Cannabis Use and Its Dangerous Side Effects

A small trial of oral cannabinoid preparations shows no benefit compared with a placebo in treating Parkinson’s disease symptoms, including dyskinesia. Yucel et al. reviewed longitudinal studies of schizophrenic patients with and without comorbid cannabis use. They found that people with schizophrenia with a history of cannabis use performed better on tests of cognition than non-cannabis users.


CaRefined LLC dba CannaRefined offers a plant that people have used for medicinal purposes for centuries. It is used as a pain reliever, mood stabilizer, and appetite stimulant and can also reduce nausea caused by some cancer treatments. However, cannabis can have dangerous side effects, especially when used regularly or in large quantities. It can affect your thinking and cause you to lose control of your actions. It can also make you feel drowsy and slow down your reaction time. It can be addictive and can cause withdrawal symptoms if you stop using it. You should avoid driving when you have used cannabis, as it may impair your ability to do so. If you are worried about your use of cannabis, talk to your healthcare provider or call a helpline for advice. Your workplace employee assistance program (EAP) can also be a useful resource for information and guidance.

Researchers are exploring the use of cannabis to treat certain cancer symptoms, including nausea and vomiting, sleep disturbances, depression, anxiety, and fatigue. In one study, patients with a cancer-related condition who used medical marijuana reported reduced symptoms and improved quality of life.

The research on medicinal cannabis is limited, but some studies have shown that it can reduce nausea and vomiting in cancer patients undergoing chemotherapy. It has also been shown to have anti-inflammatory properties and can suppress the growth of some tumors. However, more research is needed to establish the safety of cannabis for this purpose and to determine which strains are most effective in reducing tumor growth.

Cannabis can interact with several medications, so you should discuss any plans to use it with your doctor. It can decrease the effectiveness of some drugs, including antidepressants and some immune system suppressants. It can also reduce the absorption of some antibiotics, such as tetracyclines.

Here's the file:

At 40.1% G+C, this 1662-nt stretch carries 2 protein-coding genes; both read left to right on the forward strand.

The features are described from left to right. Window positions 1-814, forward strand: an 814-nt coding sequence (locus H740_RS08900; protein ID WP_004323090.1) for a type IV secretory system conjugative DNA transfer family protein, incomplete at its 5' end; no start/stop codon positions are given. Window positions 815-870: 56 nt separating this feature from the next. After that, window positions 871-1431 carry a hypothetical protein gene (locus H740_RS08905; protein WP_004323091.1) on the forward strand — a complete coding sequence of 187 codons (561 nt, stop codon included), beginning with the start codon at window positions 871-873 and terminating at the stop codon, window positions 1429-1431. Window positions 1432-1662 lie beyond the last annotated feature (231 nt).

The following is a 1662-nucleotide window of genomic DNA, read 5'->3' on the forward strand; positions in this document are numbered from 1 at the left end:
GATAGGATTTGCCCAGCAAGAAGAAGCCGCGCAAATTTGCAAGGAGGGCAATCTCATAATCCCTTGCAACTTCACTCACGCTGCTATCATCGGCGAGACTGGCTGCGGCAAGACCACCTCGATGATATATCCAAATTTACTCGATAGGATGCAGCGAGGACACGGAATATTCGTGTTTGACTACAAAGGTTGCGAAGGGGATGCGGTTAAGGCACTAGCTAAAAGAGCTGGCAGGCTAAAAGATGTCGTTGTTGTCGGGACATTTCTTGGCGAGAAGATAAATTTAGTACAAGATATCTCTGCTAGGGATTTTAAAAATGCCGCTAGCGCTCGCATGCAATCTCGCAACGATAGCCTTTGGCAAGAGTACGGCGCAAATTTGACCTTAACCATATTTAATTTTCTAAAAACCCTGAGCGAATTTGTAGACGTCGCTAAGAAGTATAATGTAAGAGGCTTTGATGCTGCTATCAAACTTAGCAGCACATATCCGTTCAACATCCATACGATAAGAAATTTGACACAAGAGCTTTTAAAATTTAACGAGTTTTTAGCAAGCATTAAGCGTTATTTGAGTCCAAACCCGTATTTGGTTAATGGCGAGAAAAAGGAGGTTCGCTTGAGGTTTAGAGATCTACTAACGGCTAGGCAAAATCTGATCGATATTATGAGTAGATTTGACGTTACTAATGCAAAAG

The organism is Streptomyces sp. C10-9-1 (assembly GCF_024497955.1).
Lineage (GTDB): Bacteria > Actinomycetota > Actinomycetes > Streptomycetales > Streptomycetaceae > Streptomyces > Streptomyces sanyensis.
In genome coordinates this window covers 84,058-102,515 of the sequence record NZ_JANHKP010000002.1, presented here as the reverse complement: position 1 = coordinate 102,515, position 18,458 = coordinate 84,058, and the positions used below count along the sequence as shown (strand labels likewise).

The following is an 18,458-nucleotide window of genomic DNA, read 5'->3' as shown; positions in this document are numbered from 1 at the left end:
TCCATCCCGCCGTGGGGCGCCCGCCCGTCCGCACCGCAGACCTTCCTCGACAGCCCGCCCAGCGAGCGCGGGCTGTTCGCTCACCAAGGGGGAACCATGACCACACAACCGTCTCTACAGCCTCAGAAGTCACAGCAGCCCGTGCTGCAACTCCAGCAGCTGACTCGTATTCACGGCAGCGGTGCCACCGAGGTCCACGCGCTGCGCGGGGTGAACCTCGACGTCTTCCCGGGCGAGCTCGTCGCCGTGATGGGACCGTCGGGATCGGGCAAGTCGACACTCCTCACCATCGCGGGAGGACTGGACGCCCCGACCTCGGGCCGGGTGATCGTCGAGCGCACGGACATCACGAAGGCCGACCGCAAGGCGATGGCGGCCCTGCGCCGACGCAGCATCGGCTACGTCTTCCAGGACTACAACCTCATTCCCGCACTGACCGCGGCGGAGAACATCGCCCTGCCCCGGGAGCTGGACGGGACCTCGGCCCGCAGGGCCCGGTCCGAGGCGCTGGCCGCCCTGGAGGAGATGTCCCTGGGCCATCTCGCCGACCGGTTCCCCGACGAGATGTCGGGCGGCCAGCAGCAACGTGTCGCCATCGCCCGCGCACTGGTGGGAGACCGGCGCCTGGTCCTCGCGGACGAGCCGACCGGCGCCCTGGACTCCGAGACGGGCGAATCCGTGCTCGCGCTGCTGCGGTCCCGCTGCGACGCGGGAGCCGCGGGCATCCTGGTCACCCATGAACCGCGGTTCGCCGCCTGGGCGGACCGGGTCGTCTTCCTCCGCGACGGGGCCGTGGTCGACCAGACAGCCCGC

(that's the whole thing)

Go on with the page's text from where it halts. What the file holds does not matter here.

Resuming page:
Medicinal cannabis is approved in some countries for the treatment of specific medical conditions, such as multiple sclerosis and epilepsy. However, it has not yet been approved for these purposes. A person should not use marijuana if they have a history of mental illness because it can increase the risk of having a psychotic episode.

Cannabis is often used recreationally, especially by young people. It has a variety of psychoactive effects, including euphoria, drowsiness, uncontrollable laughter, hunger, and inattentiveness. Cannabis use also may cause impaired judgment and reduced ability to perform complex tasks, which puts users at greater risk for accidents and injury. The law allows adults 21 and older to possess up to three ounces of marijuana or 24 grams of concentrated cannabis. In addition, adults can smoke cannabis anywhere smoking tobacco is permitted. However, it is not legal to drive under the influence of marijuana or any other drug. Second-hand cannabis smoke can irritate the lungs and nose.

Researchers have found that some people who use cannabis develop psychiatric disorders. The most commonly identified is cannabis use disorder (CUD), which has been associated with anxiety and depression, particularly social anxiety disorder. It also can be a comorbid condition with post-traumatic stress disorder and schizoaffective disorder. Some research suggests that heavy cannabis users are at higher risk for testicular cancer, although more study is needed to explore this connection.

A few studies have linked cannabis use with schizophrenia, but the evidence is limited. One theory is that people who use cannabis may be medicating early negative symptoms of schizophrenia. This could increase the likelihood that they will eventually develop full-blown psychosis.